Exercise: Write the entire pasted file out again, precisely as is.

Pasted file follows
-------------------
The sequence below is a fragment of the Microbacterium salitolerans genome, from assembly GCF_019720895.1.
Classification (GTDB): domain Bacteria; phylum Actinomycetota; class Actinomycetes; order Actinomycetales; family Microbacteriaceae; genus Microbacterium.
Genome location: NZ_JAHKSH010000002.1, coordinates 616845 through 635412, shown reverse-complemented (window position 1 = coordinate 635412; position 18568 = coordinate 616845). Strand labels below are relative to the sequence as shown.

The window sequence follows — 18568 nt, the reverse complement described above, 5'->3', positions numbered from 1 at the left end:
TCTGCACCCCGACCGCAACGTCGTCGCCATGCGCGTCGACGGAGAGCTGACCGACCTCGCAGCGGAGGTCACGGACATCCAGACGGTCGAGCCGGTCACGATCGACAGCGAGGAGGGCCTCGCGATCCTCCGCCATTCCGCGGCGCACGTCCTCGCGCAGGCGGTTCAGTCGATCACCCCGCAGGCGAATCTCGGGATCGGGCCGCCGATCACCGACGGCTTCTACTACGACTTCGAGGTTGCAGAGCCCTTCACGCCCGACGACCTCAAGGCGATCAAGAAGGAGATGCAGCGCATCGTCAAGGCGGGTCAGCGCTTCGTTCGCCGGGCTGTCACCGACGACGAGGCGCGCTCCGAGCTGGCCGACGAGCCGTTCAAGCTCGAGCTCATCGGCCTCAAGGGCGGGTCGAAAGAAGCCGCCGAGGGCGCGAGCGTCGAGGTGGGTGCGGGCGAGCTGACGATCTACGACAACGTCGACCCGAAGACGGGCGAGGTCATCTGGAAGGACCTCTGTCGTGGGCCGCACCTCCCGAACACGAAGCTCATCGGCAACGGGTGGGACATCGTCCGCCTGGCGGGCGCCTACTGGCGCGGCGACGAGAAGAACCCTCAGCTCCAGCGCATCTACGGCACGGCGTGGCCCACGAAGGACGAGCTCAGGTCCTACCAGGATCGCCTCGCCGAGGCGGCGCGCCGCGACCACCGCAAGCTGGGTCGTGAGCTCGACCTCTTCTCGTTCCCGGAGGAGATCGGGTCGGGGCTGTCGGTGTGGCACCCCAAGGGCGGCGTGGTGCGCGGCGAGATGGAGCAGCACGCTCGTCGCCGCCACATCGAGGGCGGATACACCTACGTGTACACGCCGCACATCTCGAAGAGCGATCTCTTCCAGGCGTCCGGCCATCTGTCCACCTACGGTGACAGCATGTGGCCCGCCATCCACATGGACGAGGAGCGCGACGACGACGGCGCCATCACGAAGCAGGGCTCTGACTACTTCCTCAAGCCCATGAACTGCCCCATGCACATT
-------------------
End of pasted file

The sequence below is a fragment of the Microbacterium salitolerans genome, from assembly GCF_019720895.1.
Classification (GTDB): domain Bacteria; phylum Actinomycetota; class Actinomycetes; order Actinomycetales; family Microbacteriaceae; genus Microbacterium.
Genome location: NZ_JAHKSH010000002.1, coordinates 616845 through 635412, shown reverse-complemented (window position 1 = coordinate 635412; position 18568 = coordinate 616845). Strand labels below are relative to the sequence as shown.

The window sequence follows — 18568 nt, the reverse complement described above, 5'->3', positions numbered from 1 at the left end:
TCTGCACCCCGACCGCAACGTCGTCGCCATGCGCGTCGACGGAGAGCTGACCGACCTCGCAGCGGAGGTCACGGACATCCAGACGGTCGAGCCGGTCACGATCGACAGCGAGGAGGGCCTCGCGATCCTCCGCCATTCCGCGGCGCACGTCCTCGCGCAGGCGGTTCAGTCGATCACCCCGCAGGCGAATCTCGGGATCGGGCCGCCGATCACCGACGGCTTCTACTACGACTTCGAGGTTGCAGAGCCCTTCACGCCCGACGACCTCAAGGCGATCAAGAAGGAGATGCAGCGCATCGTCAAGGCGGGTCAGCGCTTCGTTCGCCGGGCTGTCACCGACGACGAGGCGCGCTCCGAGCTGGCCGACGAGCCGTTCAAGCTCGAGCTCATCGGCCTCAAGGGCGGGTCGAAAGAAGCCGCCGAGGGCGCGAGCGTCGAGGTGGGTGCGGGCGAGCTGACGATCTACGACAACGTCGACCCGAAGACGGGCGAGGTCATCTGGAAGGACCTCTGTCGTGGGCCGCACCTCCCGAACACGAAGCTCATCGGCAACGGGTGGGACATCGTCCGCCTGGCGGGCGCCTACTGGCGCGGCGACGAGAAGAACCCTCAGCTCCAGCGCATCTACGGCACGGCGTGGCCCACGAAGGACGAGCTCAGGTCCTACCAGGATCGCCTCGCCGAGGCGGCGCGCCGCGACCACCGCAAGCTGGGTCGTGAGCTCGACCTCTTCTCGTTCCCGGAGGAGATCGGGTCGGGGCTGTCGGTGTGGCACCCCAAGGGCGGCGTGGTGCGCGGCGAGATGGAGCAGCACGCTCGTCGCCGCCACATCGAGGGCGGATACACCTACGTGTACACGCCGCACATCTCGAAGAGCGATCTCTTCCAGGCGTCCGGCCATCTGTCCACCTACGGTGACAGCATGTGGCCCGCCATCCACATGGACGAGGAGCGCGACGACGACGGCGCCATCACGAAGCAGGGCTCTGACTACTTCCTCAAGCCCATGAACTGCCCCATGCACATT